Huskies were all around better vs. Arizona than they were in the opener against Oregon St. Now they just have to wait to see if anyone, like the Cougars, can play them this weekend.
This Washington Huskies football team may have to be taken a little more seriously. As in Southeastern Conference seriously.
That’s the land of giant offensive lines, versatile quarterbacks, ruthless defenders and layers of fast running backs. As well as coaches with some swagger.
Here’s some samples of what rookie head man Jimmy Lake had to say after the 44-27 triumph (box) Saturday night broken over the heads of the Arizona Wildcats:
“It was 44-0, but it could have been 60-0.”
“I know for a fact our humongous offensive line wears on people. Eventually you’re gonna break. It’s over 2,000 pounds, and we keep pounding and pounding.”
“We said way back in December that we were gonna be aggressive and we’re gonna attack in all three phases.”
Now imagine those words spoken in an Arnold Schwarzenegger Terminator voice, and you have a sense of the Husky Stadium proceedings.
— FOX College Football (@CFBONFOX) November 22, 2020
The Wildcats were down 17-0 before they had a first down, or even a yard. They had 40 yards of offense in the first half, and gave 11 back on the first possession of the second half. Until the Huskies, up 44-0, starting subbing in reserves, Arizona might have ended the game with negative yardage, which would have produced either spontaneous combustion or travel back in time.
“That’s Husky football right there,” Lake said. “We came out with great energy, great focus. Just laying bricks, getting ready to build a foundation.”
The walkover was a clear contrast from most anything in 2019, an 8-5 trudge in what turned out to be Chris Petersen’s final year of coaching at Washington. His fading interest becomes clearer in light of what the high-energy Lake is doing with lot of the same talent, despite 10 players leaving the program with eligibility remaining.
Saturday was an uptick even from a week ago, a 27-21 win over Oregon State in the season opener. This time, the Huskies, who beat the Wildcats 51-27 in Tucson last year, were dominant immediately on both sides of the ball, and even on special teams.
A week ago, a punt-team gaffe on the first drive put the Beavers up 7-0. This time, a potential 3-and-out was salvaged when the punt was faked and upback Jackson Sirmon, normally a linebacker, took the snap behind the UW 31-yard line and ran four yards for the first down. Three plays later, QB Dylan Morris connected with WR Puka Nacua on a 65-yard touchdown pass to ignite the evening.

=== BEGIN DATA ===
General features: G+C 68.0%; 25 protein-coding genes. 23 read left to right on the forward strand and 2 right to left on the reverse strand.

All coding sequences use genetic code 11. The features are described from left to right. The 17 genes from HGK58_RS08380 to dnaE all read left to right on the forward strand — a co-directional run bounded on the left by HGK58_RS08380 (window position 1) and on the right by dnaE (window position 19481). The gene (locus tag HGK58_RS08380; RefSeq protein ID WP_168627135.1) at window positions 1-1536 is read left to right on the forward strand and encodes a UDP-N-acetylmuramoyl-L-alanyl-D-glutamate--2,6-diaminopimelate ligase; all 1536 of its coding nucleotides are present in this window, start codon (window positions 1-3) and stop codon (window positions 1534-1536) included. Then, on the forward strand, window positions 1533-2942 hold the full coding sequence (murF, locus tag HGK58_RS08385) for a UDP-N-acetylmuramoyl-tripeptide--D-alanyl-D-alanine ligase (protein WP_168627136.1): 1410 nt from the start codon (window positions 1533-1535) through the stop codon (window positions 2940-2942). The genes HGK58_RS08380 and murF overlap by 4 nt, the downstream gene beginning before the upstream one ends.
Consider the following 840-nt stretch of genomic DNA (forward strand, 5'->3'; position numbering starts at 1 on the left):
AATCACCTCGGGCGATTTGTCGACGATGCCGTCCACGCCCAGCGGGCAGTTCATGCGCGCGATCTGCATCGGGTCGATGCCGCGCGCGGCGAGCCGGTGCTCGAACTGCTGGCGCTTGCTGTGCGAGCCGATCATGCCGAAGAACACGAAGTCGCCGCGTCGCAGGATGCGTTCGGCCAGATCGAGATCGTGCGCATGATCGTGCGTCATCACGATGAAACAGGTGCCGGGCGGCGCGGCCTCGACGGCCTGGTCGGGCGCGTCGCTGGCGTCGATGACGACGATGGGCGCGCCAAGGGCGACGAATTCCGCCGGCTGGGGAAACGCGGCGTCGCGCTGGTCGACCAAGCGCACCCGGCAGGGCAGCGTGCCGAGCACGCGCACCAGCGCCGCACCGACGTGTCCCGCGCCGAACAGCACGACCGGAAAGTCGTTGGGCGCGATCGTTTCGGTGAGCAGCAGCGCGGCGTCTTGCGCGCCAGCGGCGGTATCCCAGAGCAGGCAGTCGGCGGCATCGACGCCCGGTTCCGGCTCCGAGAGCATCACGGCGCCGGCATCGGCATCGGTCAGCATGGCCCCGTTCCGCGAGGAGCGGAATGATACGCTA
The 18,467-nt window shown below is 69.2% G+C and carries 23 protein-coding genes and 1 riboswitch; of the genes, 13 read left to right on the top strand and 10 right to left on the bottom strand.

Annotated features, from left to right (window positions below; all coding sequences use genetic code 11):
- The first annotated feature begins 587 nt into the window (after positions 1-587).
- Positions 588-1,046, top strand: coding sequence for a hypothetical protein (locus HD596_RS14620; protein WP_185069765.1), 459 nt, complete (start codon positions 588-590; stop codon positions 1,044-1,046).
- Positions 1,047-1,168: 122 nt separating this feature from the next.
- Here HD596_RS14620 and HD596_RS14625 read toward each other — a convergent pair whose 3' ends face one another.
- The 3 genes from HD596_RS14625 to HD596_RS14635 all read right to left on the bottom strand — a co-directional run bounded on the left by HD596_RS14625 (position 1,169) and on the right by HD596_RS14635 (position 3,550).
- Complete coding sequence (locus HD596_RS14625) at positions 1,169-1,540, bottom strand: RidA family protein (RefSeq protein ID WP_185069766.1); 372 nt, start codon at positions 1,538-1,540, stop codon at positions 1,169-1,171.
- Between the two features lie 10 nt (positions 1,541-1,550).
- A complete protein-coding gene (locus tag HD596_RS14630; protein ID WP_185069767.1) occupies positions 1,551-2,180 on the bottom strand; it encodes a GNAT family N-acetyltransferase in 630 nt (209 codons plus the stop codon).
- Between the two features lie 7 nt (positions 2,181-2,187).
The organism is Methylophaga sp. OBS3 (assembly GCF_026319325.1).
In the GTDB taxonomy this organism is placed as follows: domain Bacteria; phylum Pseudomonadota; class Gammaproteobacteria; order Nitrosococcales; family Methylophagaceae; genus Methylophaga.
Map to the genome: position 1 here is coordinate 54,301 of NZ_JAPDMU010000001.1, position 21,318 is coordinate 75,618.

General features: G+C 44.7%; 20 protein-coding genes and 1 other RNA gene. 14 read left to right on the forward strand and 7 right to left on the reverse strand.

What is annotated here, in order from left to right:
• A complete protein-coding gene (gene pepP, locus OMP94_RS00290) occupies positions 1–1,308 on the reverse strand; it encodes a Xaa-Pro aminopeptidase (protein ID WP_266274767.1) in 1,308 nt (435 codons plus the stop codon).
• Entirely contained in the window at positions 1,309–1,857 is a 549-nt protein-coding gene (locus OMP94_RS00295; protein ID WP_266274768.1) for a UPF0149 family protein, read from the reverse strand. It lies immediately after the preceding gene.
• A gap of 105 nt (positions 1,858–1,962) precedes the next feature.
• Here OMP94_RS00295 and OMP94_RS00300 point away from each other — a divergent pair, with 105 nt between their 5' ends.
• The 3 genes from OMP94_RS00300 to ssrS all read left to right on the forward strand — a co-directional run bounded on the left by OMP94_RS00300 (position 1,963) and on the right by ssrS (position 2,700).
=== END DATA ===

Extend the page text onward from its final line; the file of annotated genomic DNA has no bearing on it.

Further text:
The fake punt backed up Lake’s claim about aggression: “You’re gonna continue to see it,” he said.
It was apparent throughout the offense when the Huskies put up 239 yards passing and 233 yards rushing, the latter accomplished with four-man cabal of senior starter Sean McGrew (11 carries, 35 yards), followed by Kamari Pleasant (6-43), Cam Davis (8-46) and Richard Newton (8-81).
On defense, the Huskies pitched a 48-minute shutout until easing in the backups. Wildcats QB Grant Grunnell, who last week in a 34-30 loss to USC was 24 for 36, 286 yards and three touchdowns, plus 40 yards rushing, was sacked five times. In the first half, he was 7 of 11 passing for 33 yards. He was so distracted that one shotgun snap went between his legs and another off his hip. A TV camera caught a look on his face so forlorn it seemed he was near tears.
That 2-0 feelin 😁 https://t.co/ZJM6RBoAxi
— FAATUI TUITELE (@tuitele87) November 22, 2020
“To see him look like that, it’s just more motivation to keep coming harder,” said UW LB Ryan Bowman. “For us, it’s like, ‘Good, they’re on their heels, because we’re coming for them harder.'”
More importantly, after giving up 167 rushing yards to the Beavers — 133 to Jermar Jefferson, 5.8 yards per carry — the Wildcats were confined to 72 in 26 attempts, including 55 on 11 by their big gun, RB Gary Brightwell, who had 112 yards against the Trojans.
“I really enjoyed that we we stopped the run this week,” Lake said. “That was one of our keys to the game. We did not get that done (against OSU) and it was a huge emphasis with our coaching staff and players. We slowed it down big time. Made them one-dimensional.”
Before SEC analogies get too potent, the Huskies wideouts were as unproductive as a year ago. Morris’s game improved from his debut against OSU, but his numbers — 15 of 25 for 230 yards — were dimmed by at least four drops. The wideouts caught five balls in 13 targets. The reception leader was TE Cade Otton — 100 yards on seven catches, including a TD.
“Maybe I’m a hard grader, but we can still get a lot better,” Lake said of the receivers. “I know that and they know that. We have so much juice and so many play-makers, because I see it in practice. We can be a lot better at that position, a lot more explosive than we were.”
Unfortunately for Lake and the Huskies, they cannot rely on the bromide of a long season to book improvements. Friday is the Apple Cup, which in this cockeyed time is the midpoint of the regular season. And it may not even get played.
Washington State is dealing with a COVID-19 breakout that so far includes nine players. Enough others were in quarantine that their Saturday home game with Stanford was canceled because they couldn’t come up with the minimum 53 scholarship athletes, per Pac-12 rules.
Perhaps by Monday, WSU will know if it has a sufficient roster to invite the Huskies to Martin Stadium. Lake had no news Saturday, only that UW is working until told to stop.
“Our prep has already started because we’re on a short week for the Apple Cup,” he said. “We want to make sure the Apple Cup stays here. So first thing in the morning, all focus is on the Apple Cup.”
Given the progress shown by Lake and the Huskies Saturday, it would not be unreasonable for the Cougars to call in sick.
— FOX College Football (@CFBONFOX) November 22, 2020